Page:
Sonoluminescence (SL) was first observed in an ultrasonic water bath in 1934 by H. Frenzel and H. Schultes at the University of Cologne, an indirect result of wartime research in marine acoustic radar. By focusing ultrasonic waves of high intensity into a liquid, thousands of tiny bubbles appear. This process of breakup of the liquid is called acoustic cavitation. The bubbles begin to form a fractal structure that is dynamically changing in time. They also emit a loud chaotic sound because of their forced nonlinear oscillations in the sound field. The large mechanical forces on objects brought into contact with the bubbles enable the usage of cavitation in cleaning, particle destruction and chemistry. Marinesco and Trillat found that a photo plate in water could be fogged by ultrasound. This multi bubble sonoluminescence (MBSL) has been analyzed by many researchers, and a great amount of knowledge has been gained. Study of sonoluminescence then made little progress until 1988, when D. Felipe Gaitan succeeded in trapping a stable sonoluminescing bubble at the centre of a flask filled with degassed purified water, energised at its acoustic resonance - single-bubble sonoluminescence (SBSL). However their interest soon waned, and the research was subsequently taken up by Dr S. Putterman et. al., at UCLA, California. The discovery of Gaitan has been encouraging scientists to explore the phenomenon and the associated effects with a multitude of experiments, theories and simulations. The experimental results show picosecond synchronicity, quasiperiodic and chaotic variability of inter-pulse times, a black body spectrum and mass transport stability. The theories to explain the source of SBSL range from hotspot, bremsstrahlung, collision induced radiation and corona discharges to non-classical light. Numerical simulations have been focusing on the bubble dynamics, behavior of the gas content, properties in magnetic fields and the stability of the bubble. However, the final answer concerning the nature of SBSL still remains open.
Putterman pursued SBSL, published numerous papers, and established many of the characteristics which are now taken for granted. Once per acoustic cycle (1/30kHz), coincident with a sharp decrease in bubble size, bluey-white light is emitted in a brief flash in the order of 10 picoseconds in duration, with incredible regularity, and broadband spectrum, including at least the UV range. The spatial images show a bright spot in the source with a diameter of about 3 microns, or less, and a larger diffused region with a diameter of 50 to 100 microns. Scientists don't even know whether the bubbles emit X rays, a sign of very high temperatures. Water absorbs X rays, making it futile to try to detect them from outside the flask. Despite the results that have been obtained, the actual mechanism by which sound is converted to light remains elusive, not least because of the difficulty in measuring the conditions inside a pulsating bubble whose diameter is measured in micro-meters. It is known that the bubble contracts violently, and at the same time the brief flash is emitted, after which it expands again and oscillates about its original equilibrium radius, until it is again stable, ready for another pulse. The addition of a small amount of noble gas (such as helium, argon, or xenon) to the gas in the bubble increases the intensity of the emitted light dramatically. Conventional physics tries to explain SL as the adiabatic compression of the bubble which leads to very high interior temperatures. The issue is still hotly debated and possible explanations include shocks, plasmas, ionisation and photo-recombination, Bremsstrahlung radiation, and even fusion.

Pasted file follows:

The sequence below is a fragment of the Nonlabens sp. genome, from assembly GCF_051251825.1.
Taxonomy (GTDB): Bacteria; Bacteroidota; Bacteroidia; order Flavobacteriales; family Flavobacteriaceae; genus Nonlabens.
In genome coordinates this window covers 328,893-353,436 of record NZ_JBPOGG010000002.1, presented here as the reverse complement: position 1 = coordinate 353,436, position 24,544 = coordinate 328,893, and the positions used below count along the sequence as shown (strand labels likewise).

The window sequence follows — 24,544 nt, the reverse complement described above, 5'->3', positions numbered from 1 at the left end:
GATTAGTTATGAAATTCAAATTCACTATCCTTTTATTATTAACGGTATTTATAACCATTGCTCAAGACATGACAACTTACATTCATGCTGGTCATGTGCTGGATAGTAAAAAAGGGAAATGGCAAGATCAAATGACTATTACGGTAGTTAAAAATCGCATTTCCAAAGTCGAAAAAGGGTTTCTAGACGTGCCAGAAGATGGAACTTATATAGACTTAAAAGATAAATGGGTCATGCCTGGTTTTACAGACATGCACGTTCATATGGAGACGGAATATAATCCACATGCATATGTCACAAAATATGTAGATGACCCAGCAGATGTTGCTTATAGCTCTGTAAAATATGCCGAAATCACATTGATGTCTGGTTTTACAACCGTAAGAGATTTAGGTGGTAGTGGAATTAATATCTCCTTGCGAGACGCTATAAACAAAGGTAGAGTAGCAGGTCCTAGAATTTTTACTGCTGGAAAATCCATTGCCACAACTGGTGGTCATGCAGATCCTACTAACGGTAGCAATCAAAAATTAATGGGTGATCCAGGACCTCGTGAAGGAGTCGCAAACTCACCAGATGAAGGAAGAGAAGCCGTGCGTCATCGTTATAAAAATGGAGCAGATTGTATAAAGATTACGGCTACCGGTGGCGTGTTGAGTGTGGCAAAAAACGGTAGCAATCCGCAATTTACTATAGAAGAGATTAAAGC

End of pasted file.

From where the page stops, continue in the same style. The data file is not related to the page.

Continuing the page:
Considering one needs just about one watt of audio power to start observing such effects, sonoluminiscense is to say the least a very efficient energy converter. As you will see in the 'States of matter' table given below, the next higher energetic state of a gas is indeed plasma. But how on earth may one totally ionise a bubble into plasma with just one Watt of power. The trick is resonance, same as shattering a glass with singing, pulverising a kidney stone with ultrasonic or collapsing a bridge with resonant wind vibrations. Once you subject the octahedron structure of a gas to the correct resonance frequency, you need just enough power to 'get loose' the constituent tetrahedrons (plasma) from the gas structure. Current estimations for the bubble temperature and pressure indeed confirm plasma formation. Temperatures have been estimated to range from 10 to 100eV (1eV = 11,600K or 20,420 degrees F); that is as hot as the corona of our sun. The pressures are as high as 200Mbar (1Mbar = 1011 Pa) in the core of the imploding bubble. This pressure is equal to 1.974*108Pa or 19,743,336 atmospheres. The only state of matter which can exist under these conditions is plasma.